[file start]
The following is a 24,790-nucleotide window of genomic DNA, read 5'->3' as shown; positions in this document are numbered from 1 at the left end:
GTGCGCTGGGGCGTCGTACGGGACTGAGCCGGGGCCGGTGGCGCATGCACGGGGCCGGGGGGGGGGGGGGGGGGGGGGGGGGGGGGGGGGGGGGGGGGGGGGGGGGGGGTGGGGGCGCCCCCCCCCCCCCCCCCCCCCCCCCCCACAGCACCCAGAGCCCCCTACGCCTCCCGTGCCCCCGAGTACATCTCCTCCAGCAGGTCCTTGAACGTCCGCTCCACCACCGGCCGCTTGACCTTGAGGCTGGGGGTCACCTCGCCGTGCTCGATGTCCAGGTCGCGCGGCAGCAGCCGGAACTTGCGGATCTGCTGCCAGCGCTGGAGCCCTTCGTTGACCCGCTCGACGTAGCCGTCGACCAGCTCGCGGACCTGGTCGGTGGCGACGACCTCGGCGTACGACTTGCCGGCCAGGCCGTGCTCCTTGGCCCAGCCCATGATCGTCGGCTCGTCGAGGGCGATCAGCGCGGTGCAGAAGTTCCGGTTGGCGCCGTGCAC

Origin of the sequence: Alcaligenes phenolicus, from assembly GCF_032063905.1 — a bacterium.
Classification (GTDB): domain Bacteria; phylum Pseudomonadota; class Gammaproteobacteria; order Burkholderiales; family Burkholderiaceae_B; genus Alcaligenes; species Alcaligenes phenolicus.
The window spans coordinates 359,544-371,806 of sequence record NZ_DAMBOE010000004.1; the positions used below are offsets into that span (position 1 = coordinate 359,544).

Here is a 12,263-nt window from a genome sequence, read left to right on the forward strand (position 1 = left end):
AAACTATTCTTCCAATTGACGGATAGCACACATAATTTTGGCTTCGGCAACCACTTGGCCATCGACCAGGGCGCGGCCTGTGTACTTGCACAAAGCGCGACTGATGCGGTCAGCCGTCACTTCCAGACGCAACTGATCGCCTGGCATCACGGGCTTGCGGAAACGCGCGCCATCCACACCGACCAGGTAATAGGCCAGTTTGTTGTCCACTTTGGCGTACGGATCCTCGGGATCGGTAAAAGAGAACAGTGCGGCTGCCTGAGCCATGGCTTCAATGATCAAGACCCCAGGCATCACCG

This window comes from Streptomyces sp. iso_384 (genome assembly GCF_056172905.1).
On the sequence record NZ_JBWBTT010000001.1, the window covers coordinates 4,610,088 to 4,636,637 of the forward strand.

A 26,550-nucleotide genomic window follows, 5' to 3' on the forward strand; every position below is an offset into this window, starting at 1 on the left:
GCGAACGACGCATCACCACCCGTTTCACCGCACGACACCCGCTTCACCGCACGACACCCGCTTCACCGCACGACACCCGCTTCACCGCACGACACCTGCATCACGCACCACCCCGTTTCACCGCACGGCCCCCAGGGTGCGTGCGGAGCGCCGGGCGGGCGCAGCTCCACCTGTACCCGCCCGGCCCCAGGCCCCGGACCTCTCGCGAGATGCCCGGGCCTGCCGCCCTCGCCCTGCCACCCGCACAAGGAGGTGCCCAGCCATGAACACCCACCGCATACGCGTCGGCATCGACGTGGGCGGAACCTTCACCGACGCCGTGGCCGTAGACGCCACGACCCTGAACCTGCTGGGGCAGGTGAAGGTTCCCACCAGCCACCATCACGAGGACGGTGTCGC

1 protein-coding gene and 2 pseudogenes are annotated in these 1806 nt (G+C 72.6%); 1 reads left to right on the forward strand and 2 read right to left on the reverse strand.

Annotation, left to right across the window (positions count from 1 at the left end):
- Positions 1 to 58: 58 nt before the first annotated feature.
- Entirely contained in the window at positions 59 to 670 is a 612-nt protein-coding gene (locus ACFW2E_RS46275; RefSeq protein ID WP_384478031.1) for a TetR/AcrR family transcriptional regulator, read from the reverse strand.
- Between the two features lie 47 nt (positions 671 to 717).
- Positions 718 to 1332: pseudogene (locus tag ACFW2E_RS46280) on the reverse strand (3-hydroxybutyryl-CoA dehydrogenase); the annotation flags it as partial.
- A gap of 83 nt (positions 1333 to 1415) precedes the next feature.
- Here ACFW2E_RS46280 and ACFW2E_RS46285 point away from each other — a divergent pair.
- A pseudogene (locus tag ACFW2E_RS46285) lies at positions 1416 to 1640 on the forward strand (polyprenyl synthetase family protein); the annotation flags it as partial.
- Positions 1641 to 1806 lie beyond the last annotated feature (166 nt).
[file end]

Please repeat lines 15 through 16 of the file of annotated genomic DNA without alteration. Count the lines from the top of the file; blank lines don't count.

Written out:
- Entirely contained in the window at positions 59 to 670 is a 612-nt protein-coding gene (locus ACFW2E_RS46275; RefSeq protein ID WP_384478031.1) for a TetR/AcrR family transcriptional regulator, read from the reverse strand.
- Between the two features lie 47 nt (positions 671 to 717).